I have been in a
conversation with author Jonathan Hayes on Facebook and others have joined our
discussion about filters in book publishing and what they may look like in the
Ebooks and epublishing has
many people talking about leveling the playing field. The adult equivalent of
No Child Left Behind idea that allows everyone to become an author. To start
with first principles, in Canada and America people have a history of
"democratization of expression. There has been censorship in the past but in
reality people today can pretty write whatever they want.
A good cover attracts
people to a book. Cover art has a new life in the digital world where so much of
the cutting edge in publishing is happening.
Ebooks are greatest game
changer in publishing to have happened in the past several years. Physical
bookstores are slowly being replaced in the digital world of booksellers. These
books are made from paper. They are electronic. They are called ebooks. By now
most people will have heard about Kindle, iphone, ipad, Nook, Sony and other
readers that allow readers to download books and read them from a computer or
smart phone. Millions of people have bought one of these devices and have
downloaded books on them. Kindle is the clear winning horse so far in this
One feature of the current
climate in Thailand is that rather than trying to see another sides point of
view, people seeking such an examination are shouted down. The heightened state
of emotion translates as either you are on one side or the other. If you try to
seek nuance you may be attacked as being pro-government or pro-red, depending on
what incident, statement, rumour, or policy you choose to examine.
This is a difficult time
for free speech. The only speech recognized as free is that speech which
supports the side of the argument. The reality is that free speech means you dig
into the facts and circumstances and try to keep the emotions out of that
search. Perhaps what has happened is so close, raw, and open that even though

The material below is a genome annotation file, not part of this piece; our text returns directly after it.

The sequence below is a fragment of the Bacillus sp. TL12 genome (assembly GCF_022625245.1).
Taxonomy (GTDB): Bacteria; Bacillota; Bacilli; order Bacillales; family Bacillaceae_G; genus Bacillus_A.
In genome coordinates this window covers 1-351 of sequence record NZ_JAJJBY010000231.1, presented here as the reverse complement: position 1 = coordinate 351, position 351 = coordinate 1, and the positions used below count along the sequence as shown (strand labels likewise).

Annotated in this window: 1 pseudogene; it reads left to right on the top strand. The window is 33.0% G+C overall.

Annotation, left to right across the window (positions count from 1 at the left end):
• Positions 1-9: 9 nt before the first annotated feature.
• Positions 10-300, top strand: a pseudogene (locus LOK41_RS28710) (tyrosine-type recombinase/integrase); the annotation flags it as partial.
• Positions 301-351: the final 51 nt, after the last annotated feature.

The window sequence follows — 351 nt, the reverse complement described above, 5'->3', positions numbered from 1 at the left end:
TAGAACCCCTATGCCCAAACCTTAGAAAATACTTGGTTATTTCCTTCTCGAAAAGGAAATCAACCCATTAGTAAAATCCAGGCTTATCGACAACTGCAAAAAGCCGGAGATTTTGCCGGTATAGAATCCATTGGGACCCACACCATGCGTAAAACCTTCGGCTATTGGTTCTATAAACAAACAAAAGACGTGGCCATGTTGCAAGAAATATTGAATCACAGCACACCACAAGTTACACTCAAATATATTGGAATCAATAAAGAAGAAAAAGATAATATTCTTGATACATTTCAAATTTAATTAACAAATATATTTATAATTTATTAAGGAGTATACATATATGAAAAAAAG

fires are out, the anger, hatred and outrage continue to burn.
Introspection is a valuable asset
in the governed as well as in those who govern them. Introspection along with
consensus is a good definition of how the engines of democracy work. But in 2010
introspection and consensus are threatened with extinction and this is happening
just before the public conversation that needs to be had if people are going to
move on. Otherwise we will risk being permanently stranded in the dead zone
between existential nihilism and sophism with no peaceful exit.
For the last week Ive lived near
one of the front line areas in the conflict between the Government/Military and
the Red Shirted protesters. On 15th, 16th and 17th May I walked along Rama IV,
filming and talking with Red shirt supporters, protesters, onlookers. It was a
mixed bag of people of varying degrees of commitment to the Red causewhatever
that might beas the policies and principles appear to be fractured among a
number of factions. There are those wishing to reinstall Thaksin as prime
minister. Others are bound by a larger social justice and equality
On Monday 17th May I
returned to film and interview people whod gathered in and along Rama IV Road
and the Expressway area. By the third day of fighting, it was less frightening
being on the street. It is strange how we adapt to what is a dangerous,
uncertain environment. The first thing people learn is to distinguish the sound
of firecrackers and from the sound of bullets coming from shotguns, M16s, M79s
and AK47s weapons. These weapons as well as the firecrackers were used at some
stage in during the street conflict. I didnt see any war weapons on the
17th May. That doesnt mean they Red side wasnt armed. It means I
personally didnt see them.
I am writing this 15 minutes before
the curfew starts on Wednesday 19 May 2010. This morning I awoke to gunfire. The
crack of an M16, and if you know that sound, then you understand this isnt the
way to start your day. This is the fourth day I have gone to sleep with the
sound of gunfire in the background and woken up to the same sound.
It has been a long day. The phone
never stopped; neither did emails from readers around the world. For their